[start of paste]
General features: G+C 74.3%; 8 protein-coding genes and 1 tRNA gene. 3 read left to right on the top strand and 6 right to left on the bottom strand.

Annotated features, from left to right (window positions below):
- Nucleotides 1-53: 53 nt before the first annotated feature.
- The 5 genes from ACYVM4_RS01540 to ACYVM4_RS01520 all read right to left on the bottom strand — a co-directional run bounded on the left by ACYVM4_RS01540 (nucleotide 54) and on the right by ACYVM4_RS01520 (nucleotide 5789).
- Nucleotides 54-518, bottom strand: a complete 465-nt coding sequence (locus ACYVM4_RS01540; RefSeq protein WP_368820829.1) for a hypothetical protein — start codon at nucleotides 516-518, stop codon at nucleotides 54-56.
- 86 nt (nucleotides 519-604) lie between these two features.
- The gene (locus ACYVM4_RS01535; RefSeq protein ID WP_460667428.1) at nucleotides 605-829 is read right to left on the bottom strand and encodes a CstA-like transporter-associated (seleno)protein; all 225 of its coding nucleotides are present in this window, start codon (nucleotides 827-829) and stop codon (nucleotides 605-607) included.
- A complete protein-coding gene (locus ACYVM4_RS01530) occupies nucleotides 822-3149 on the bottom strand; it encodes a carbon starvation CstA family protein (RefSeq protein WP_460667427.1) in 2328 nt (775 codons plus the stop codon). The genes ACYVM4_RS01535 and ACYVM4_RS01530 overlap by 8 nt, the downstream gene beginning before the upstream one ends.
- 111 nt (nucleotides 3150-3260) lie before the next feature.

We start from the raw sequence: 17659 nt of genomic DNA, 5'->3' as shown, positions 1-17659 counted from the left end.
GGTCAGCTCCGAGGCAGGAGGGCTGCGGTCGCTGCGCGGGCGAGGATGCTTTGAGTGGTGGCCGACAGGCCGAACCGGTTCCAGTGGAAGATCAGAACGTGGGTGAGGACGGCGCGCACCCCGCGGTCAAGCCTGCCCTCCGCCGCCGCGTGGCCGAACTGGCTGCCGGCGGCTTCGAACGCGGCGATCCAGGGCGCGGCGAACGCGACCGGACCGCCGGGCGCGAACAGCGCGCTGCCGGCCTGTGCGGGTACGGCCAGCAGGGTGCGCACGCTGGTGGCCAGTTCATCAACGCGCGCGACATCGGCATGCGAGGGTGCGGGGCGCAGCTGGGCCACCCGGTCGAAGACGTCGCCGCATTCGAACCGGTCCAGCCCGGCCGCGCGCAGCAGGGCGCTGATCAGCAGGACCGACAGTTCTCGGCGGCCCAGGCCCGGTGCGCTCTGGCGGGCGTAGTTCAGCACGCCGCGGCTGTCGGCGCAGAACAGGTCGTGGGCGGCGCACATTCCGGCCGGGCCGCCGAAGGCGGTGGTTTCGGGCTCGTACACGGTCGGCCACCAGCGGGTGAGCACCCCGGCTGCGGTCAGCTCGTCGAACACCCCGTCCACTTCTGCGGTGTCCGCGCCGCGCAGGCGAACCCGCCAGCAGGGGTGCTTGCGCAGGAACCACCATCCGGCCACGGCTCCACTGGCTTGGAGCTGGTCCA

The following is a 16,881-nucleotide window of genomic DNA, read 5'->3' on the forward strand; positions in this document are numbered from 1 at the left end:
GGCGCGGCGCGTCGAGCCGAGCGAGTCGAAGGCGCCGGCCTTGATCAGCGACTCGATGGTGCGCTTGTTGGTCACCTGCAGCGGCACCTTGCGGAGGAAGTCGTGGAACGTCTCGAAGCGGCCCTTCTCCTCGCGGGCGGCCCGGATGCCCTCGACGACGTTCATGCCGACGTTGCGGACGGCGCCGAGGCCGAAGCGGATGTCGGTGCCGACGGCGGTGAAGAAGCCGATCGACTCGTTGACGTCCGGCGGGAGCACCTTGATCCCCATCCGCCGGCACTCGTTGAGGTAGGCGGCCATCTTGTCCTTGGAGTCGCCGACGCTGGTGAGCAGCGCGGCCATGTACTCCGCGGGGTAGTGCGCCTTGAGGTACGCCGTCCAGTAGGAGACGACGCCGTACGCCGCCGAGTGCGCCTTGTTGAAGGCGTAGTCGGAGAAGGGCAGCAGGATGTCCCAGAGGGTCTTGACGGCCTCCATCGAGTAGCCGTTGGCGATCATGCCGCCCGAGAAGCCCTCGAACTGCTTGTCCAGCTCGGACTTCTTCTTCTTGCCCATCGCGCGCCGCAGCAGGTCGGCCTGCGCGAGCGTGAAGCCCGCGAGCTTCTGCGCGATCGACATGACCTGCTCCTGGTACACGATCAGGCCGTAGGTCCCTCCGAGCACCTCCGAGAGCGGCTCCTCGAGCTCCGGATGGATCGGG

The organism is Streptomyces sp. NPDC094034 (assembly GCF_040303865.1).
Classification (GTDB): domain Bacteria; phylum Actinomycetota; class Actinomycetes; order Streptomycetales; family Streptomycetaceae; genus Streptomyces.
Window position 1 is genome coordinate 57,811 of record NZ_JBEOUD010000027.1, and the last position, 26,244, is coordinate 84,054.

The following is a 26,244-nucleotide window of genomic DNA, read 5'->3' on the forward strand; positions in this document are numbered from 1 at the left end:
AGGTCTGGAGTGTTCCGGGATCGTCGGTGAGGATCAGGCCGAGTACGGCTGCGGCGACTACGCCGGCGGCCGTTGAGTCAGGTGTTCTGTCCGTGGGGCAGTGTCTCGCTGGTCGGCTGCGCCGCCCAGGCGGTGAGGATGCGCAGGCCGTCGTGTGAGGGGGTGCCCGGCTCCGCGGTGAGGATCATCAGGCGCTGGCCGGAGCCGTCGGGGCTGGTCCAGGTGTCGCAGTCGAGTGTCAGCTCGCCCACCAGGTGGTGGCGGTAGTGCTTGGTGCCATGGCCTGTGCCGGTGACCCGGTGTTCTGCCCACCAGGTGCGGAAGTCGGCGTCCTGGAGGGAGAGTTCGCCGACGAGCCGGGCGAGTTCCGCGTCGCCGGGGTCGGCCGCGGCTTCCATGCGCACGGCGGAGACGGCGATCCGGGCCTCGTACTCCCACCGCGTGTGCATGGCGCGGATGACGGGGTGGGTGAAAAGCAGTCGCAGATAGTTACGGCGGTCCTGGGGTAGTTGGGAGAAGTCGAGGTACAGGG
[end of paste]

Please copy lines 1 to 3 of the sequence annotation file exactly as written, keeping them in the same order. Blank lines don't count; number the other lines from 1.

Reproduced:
General features: G+C 74.3%; 8 protein-coding genes and 1 tRNA gene. 3 read left to right on the top strand and 6 right to left on the bottom strand.

Annotated features, from left to right (window positions below):
- Nucleotides 1-53: 53 nt before the first annotated feature.